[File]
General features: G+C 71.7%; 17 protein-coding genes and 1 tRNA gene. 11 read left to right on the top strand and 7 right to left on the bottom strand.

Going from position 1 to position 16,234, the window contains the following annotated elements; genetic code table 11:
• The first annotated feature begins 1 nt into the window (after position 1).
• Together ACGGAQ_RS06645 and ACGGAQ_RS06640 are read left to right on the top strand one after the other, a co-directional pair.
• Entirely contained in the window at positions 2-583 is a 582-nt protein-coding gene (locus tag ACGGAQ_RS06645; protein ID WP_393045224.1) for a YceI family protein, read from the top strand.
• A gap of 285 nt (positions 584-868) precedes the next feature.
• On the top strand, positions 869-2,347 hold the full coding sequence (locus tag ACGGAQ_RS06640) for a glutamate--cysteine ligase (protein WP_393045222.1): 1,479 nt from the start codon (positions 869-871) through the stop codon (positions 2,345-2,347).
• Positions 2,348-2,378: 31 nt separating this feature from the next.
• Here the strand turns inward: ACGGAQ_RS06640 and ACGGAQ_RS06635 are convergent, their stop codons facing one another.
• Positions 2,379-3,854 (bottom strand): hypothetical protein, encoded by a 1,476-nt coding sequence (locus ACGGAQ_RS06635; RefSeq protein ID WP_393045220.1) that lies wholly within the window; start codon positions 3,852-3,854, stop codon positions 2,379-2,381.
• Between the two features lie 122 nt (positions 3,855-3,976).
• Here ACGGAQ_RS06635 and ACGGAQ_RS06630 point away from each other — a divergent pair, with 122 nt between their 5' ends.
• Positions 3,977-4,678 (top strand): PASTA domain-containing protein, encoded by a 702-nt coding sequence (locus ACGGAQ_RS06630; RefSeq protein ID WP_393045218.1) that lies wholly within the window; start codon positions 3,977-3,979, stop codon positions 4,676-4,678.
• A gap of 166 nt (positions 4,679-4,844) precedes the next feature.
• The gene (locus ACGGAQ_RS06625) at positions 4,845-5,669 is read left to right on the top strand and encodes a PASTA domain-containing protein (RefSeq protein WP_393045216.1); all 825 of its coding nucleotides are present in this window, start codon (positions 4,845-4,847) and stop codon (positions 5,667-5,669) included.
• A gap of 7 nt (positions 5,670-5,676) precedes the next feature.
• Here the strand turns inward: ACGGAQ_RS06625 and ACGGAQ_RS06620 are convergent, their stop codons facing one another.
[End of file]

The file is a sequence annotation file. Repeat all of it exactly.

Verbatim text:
General features: G+C 71.7%; 17 protein-coding genes and 1 tRNA gene. 11 read left to right on the top strand and 7 right to left on the bottom strand.

Going from position 1 to position 16,234, the window contains the following annotated elements; genetic code table 11:
• The first annotated feature begins 1 nt into the window (after position 1).
• Together ACGGAQ_RS06645 and ACGGAQ_RS06640 are read left to right on the top strand one after the other, a co-directional pair.
• Entirely contained in the window at positions 2-583 is a 582-nt protein-coding gene (locus tag ACGGAQ_RS06645; protein ID WP_393045224.1) for a YceI family protein, read from the top strand.
• A gap of 285 nt (positions 584-868) precedes the next feature.
• On the top strand, positions 869-2,347 hold the full coding sequence (locus tag ACGGAQ_RS06640) for a glutamate--cysteine ligase (protein WP_393045222.1): 1,479 nt from the start codon (positions 869-871) through the stop codon (positions 2,345-2,347).
• Positions 2,348-2,378: 31 nt separating this feature from the next.
• Here the strand turns inward: ACGGAQ_RS06640 and ACGGAQ_RS06635 are convergent, their stop codons facing one another.
• Positions 2,379-3,854 (bottom strand): hypothetical protein, encoded by a 1,476-nt coding sequence (locus ACGGAQ_RS06635; RefSeq protein ID WP_393045220.1) that lies wholly within the window; start codon positions 3,852-3,854, stop codon positions 2,379-2,381.
• Between the two features lie 122 nt (positions 3,855-3,976).
• Here ACGGAQ_RS06635 and ACGGAQ_RS06630 point away from each other — a divergent pair, with 122 nt between their 5' ends.
• Positions 3,977-4,678 (top strand): PASTA domain-containing protein, encoded by a 702-nt coding sequence (locus ACGGAQ_RS06630; RefSeq protein ID WP_393045218.1) that lies wholly within the window; start codon positions 3,977-3,979, stop codon positions 4,676-4,678.
• A gap of 166 nt (positions 4,679-4,844) precedes the next feature.
• The gene (locus ACGGAQ_RS06625) at positions 4,845-5,669 is read left to right on the top strand and encodes a PASTA domain-containing protein (RefSeq protein WP_393045216.1); all 825 of its coding nucleotides are present in this window, start codon (positions 4,845-4,847) and stop codon (positions 5,667-5,669) included.
• A gap of 7 nt (positions 5,670-5,676) precedes the next feature.
• Here the strand turns inward: ACGGAQ_RS06625 and ACGGAQ_RS06620 are convergent, their stop codons facing one another.